East County News Service
March 21, 2016 (San Diego’s East County) – A new billboard campaign rolled out by the Viejas Casino and Resort is drawing objections from some in the community.
Several readers have sent photos of the billboards to East County Magazine, along with critical comments. The billboards show women in reclining positions with come-hither expressions, in some cases scantily clad.
Wendy Holland called a billboard “offensive” that is located on Campo Road in Casa de Oro, where her children see it daily, along with other kids from a middle school just a couple of blocks away. The ad shows a generously endowed woman in a black bra and panties, or perhaps a bikini.
Holland believes the billboard series looks like the tribe is advertising “paid escorts” adding, “I am not some uptight, overly modest Bible thumper who thinks they know what's best for everyone, but I also believe in not advertising brothels along our freeways and in our communities.” She also finds the “objectification of women” offensive.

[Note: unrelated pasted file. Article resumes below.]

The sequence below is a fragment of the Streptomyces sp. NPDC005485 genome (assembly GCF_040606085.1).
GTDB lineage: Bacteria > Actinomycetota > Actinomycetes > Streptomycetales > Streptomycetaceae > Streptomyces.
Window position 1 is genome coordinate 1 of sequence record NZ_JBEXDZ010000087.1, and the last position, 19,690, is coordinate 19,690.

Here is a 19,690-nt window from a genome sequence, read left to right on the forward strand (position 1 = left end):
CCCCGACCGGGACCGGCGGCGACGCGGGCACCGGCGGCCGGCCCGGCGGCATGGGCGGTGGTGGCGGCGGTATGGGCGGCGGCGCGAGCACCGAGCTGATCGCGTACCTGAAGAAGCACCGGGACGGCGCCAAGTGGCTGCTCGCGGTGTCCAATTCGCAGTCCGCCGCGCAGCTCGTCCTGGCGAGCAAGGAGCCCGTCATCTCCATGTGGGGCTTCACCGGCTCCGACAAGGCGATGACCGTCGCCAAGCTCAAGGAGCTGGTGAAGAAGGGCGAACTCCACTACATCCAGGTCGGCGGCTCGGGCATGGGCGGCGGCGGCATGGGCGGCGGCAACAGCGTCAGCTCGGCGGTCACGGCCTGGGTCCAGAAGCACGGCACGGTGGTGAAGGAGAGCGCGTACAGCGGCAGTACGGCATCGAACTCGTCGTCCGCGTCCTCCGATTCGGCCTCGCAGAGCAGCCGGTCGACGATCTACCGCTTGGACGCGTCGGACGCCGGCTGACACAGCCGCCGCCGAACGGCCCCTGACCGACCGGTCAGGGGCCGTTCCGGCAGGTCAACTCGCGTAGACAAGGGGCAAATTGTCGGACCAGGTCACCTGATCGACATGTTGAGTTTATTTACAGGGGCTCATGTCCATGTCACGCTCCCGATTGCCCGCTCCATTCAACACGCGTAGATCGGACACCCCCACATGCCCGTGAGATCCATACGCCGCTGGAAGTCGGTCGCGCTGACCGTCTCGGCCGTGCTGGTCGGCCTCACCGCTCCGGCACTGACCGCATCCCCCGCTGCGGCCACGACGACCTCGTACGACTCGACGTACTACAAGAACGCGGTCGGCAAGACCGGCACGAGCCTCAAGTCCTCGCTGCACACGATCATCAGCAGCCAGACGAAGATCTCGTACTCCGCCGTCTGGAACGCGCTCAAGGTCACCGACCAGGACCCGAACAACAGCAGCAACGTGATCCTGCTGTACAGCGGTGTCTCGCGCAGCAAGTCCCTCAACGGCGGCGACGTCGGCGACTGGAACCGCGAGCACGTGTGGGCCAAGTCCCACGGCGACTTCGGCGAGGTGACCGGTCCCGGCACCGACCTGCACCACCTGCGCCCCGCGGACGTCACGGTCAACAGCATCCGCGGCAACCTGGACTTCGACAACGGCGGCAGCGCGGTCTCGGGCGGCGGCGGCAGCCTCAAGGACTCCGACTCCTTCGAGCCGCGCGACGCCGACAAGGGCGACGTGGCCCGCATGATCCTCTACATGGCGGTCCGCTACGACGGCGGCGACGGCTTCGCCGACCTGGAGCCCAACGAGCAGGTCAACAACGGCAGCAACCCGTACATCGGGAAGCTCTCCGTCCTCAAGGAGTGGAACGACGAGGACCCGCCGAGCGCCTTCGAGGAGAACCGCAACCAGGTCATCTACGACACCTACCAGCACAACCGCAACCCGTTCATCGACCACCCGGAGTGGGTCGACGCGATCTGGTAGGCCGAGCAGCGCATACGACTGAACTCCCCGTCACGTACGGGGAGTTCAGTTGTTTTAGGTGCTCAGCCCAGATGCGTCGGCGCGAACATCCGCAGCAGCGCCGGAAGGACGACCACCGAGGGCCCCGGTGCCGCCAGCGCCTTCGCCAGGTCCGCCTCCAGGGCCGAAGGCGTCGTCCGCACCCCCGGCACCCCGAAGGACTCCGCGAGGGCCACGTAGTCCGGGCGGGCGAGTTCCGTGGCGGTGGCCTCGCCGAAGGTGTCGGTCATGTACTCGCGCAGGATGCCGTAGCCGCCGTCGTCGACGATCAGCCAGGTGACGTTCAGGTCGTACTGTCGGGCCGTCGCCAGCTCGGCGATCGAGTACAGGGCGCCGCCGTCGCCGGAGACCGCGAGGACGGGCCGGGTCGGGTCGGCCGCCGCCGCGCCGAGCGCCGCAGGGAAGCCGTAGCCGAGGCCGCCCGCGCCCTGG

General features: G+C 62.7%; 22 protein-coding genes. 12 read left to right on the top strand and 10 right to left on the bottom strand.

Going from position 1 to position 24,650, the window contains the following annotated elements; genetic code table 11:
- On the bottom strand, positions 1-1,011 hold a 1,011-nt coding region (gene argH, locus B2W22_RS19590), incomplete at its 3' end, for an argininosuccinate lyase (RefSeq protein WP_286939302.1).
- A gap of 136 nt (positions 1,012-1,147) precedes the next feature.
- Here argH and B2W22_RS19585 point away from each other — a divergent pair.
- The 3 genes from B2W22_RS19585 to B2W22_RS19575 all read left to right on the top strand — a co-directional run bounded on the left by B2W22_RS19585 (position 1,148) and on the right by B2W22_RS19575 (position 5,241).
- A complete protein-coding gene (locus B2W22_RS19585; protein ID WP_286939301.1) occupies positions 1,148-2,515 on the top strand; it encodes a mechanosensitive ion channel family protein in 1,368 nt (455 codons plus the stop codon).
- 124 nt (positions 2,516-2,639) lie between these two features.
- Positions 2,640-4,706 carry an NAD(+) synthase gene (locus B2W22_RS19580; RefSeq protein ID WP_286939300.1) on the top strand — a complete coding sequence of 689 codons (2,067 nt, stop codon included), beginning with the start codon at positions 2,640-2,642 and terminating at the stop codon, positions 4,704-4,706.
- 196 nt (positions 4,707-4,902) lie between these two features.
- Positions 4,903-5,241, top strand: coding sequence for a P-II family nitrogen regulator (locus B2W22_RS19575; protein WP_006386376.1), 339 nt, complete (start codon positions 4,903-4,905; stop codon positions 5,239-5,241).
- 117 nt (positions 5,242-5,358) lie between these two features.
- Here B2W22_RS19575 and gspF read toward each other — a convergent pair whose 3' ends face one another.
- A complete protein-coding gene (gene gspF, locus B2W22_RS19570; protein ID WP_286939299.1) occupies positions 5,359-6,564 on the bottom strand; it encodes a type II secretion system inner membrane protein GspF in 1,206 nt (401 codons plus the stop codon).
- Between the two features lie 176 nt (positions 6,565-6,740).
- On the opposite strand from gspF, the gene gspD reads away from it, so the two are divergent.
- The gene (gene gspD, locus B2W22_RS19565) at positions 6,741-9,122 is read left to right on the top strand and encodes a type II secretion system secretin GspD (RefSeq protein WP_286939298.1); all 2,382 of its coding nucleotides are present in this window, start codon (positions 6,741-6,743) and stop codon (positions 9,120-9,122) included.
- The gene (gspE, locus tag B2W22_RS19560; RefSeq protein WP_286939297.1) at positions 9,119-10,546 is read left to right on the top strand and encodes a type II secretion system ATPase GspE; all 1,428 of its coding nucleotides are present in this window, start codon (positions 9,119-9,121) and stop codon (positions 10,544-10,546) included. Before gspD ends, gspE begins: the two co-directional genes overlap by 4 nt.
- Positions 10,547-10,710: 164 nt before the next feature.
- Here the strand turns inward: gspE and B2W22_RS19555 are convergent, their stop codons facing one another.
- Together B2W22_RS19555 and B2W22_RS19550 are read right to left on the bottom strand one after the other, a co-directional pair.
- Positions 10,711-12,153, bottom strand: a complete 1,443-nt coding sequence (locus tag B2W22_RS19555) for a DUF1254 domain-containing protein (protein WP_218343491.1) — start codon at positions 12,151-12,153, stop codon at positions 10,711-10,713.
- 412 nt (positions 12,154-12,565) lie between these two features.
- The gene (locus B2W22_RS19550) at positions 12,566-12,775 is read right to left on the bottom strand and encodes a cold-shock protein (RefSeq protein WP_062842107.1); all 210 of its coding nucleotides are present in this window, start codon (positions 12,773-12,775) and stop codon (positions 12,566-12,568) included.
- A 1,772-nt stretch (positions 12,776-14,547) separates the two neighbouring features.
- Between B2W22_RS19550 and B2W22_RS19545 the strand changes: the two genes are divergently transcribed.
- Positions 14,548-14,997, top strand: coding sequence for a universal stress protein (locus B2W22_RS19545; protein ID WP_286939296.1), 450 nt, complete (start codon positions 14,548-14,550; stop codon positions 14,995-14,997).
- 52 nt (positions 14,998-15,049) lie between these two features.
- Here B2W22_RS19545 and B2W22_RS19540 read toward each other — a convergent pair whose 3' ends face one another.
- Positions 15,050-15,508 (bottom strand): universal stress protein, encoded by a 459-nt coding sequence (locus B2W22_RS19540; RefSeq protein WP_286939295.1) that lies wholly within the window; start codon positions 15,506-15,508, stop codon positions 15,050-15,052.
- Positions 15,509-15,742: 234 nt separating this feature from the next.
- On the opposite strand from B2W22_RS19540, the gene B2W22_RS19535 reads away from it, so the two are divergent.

A male reader, who asked not to be named, sent in a photo of another Viejas billboard, this one featuring a model in a low-cut evening gown reclining on a roulette table, holding playing cards. The phrase “Ace your bets” appears in the lower right side of the billboard. So does an image that the reader suggests looks like an air-brushed phallic symbol in the pleats of the woman’s skirt. He and a third reader who saw several billboards both thought the ads were promoting prostitution services.
Another billboard in the series touted the merits of “slots,” ostensibly slot machines for gambling, though the words were imposed above a reclining woman. Yet another shows a woman in a red dress lying on a mattress strewn with rose petals.
Of course, advertisers have long used sexy-looking women to sell products, from sports cars to lingerie. While such ads may be suggestive, no one has suggested that car makers or underwear companies are hocking hooker services.
But when a hotel adjacent to a casino puts up billboards hyping sexy models sprawled in suggestive poses, the ads convey a subliminal meaning, apparently, to many passing by.
We called Viejas and left a message for the community relations manager asking for comment regarding the concerns our readers raised over the billboards. Our message was specific about the readers’ interpretations.
But several days later, no one from Viejas has returned out calls, so the question of the tribe’s intent remains unanswered. So does the question of whether the Tribal Council will respond to parents and community members concerns about the suitability of such messaging where children can view the images.